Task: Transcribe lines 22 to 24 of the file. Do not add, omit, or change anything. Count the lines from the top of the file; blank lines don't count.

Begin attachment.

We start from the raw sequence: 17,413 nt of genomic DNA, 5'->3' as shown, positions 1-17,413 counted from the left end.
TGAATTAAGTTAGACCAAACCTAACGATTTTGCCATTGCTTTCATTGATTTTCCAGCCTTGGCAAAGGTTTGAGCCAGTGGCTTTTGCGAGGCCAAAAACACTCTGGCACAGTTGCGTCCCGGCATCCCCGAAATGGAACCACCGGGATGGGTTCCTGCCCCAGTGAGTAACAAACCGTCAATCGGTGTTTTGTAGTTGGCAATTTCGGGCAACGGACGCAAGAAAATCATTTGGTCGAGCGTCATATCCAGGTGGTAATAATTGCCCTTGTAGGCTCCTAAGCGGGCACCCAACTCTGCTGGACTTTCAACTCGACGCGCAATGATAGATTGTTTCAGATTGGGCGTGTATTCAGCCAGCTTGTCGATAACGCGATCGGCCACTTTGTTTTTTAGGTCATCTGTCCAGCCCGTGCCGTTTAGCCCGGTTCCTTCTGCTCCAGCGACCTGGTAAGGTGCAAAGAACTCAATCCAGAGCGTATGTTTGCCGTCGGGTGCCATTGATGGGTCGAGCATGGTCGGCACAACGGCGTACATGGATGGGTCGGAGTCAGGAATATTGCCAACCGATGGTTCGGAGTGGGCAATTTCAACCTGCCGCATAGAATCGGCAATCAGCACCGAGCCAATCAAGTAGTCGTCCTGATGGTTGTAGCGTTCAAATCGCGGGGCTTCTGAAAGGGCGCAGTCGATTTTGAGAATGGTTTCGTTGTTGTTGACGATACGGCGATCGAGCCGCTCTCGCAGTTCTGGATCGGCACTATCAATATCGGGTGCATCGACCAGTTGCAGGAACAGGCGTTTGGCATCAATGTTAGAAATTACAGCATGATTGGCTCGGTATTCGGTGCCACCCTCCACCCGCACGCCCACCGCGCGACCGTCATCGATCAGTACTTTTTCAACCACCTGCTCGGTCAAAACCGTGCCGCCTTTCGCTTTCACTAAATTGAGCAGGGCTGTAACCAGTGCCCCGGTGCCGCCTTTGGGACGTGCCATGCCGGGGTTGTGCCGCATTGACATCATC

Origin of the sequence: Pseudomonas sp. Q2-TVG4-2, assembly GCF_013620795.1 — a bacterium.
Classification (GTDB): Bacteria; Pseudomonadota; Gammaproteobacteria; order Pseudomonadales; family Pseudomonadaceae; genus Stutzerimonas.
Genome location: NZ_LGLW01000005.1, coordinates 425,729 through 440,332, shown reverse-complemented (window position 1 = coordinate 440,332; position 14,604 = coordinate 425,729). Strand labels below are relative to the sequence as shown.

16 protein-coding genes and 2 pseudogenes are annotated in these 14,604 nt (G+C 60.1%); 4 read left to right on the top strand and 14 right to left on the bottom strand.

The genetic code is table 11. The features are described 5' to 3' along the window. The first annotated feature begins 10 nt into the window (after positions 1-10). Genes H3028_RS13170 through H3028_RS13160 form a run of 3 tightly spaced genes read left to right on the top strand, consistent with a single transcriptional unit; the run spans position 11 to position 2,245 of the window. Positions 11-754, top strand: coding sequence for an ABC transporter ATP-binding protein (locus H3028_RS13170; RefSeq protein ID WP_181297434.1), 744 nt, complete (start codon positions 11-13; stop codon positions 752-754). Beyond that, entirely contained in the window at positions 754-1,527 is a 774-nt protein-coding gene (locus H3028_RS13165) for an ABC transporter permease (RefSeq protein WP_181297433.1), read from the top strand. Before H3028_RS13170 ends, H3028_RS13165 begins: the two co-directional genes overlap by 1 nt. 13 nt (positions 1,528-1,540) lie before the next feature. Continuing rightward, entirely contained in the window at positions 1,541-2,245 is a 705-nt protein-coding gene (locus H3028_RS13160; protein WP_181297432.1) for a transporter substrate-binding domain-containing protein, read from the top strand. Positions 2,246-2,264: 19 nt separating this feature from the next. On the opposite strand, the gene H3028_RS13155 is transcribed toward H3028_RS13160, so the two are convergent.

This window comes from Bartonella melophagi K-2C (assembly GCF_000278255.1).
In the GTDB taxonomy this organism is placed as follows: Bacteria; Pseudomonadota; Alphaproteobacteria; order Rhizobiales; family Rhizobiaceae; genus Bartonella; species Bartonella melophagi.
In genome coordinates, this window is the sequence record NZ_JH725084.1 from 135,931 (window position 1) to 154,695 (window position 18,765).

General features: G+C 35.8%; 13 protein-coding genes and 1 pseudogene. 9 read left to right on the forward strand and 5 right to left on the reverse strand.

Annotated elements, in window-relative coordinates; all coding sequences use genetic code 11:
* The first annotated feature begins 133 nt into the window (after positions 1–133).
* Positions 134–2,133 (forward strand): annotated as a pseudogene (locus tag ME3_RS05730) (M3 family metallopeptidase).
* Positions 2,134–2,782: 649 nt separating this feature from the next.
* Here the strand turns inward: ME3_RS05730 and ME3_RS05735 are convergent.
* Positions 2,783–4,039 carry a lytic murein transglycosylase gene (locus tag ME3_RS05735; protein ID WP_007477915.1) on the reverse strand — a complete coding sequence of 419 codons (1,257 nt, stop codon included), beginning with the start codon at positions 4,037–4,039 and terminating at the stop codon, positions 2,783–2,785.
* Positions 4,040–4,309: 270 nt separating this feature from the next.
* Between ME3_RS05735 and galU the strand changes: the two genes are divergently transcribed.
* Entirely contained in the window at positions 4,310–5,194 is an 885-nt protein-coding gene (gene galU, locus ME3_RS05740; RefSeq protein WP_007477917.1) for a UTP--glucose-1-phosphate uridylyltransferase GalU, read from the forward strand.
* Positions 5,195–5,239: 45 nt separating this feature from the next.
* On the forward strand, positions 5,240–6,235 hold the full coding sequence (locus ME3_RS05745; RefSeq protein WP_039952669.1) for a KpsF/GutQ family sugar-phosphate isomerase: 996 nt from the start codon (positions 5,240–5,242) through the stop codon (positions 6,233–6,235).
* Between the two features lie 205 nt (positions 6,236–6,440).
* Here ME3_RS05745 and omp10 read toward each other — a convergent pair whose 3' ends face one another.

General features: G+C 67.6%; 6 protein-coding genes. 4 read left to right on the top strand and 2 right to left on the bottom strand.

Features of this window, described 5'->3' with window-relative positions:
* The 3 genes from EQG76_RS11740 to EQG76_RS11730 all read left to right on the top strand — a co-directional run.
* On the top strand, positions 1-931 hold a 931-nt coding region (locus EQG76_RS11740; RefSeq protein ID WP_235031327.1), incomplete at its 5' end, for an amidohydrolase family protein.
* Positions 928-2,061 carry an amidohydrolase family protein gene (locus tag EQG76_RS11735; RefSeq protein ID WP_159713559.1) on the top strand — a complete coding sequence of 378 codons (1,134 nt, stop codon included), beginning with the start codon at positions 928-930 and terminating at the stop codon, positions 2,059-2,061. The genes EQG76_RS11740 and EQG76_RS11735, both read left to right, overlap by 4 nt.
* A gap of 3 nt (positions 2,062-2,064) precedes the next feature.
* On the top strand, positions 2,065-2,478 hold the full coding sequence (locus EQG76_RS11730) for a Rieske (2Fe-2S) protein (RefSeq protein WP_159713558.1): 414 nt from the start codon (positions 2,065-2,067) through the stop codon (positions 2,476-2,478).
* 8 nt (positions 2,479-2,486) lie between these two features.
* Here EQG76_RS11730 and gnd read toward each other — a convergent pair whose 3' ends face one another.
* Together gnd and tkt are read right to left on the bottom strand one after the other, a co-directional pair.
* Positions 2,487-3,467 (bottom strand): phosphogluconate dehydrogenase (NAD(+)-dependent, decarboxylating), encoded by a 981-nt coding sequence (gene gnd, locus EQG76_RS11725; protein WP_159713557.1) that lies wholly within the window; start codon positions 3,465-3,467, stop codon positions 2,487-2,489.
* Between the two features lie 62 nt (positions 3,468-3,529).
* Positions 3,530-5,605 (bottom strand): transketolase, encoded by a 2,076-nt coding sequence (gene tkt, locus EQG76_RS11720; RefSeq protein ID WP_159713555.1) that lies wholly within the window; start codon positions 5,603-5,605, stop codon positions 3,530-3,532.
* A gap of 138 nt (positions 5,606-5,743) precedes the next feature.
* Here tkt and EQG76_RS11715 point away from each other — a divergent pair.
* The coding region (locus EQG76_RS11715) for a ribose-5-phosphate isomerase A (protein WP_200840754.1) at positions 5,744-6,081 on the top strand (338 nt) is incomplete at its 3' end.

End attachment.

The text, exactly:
* On the forward strand, positions 5,240–6,235 hold the full coding sequence (locus ME3_RS05745; RefSeq protein WP_039952669.1) for a KpsF/GutQ family sugar-phosphate isomerase: 996 nt from the start codon (positions 5,240–5,242) through the stop codon (positions 6,233–6,235).
* Between the two features lie 205 nt (positions 6,236–6,440).
* Here ME3_RS05745 and omp10 read toward each other — a convergent pair whose 3' ends face one another.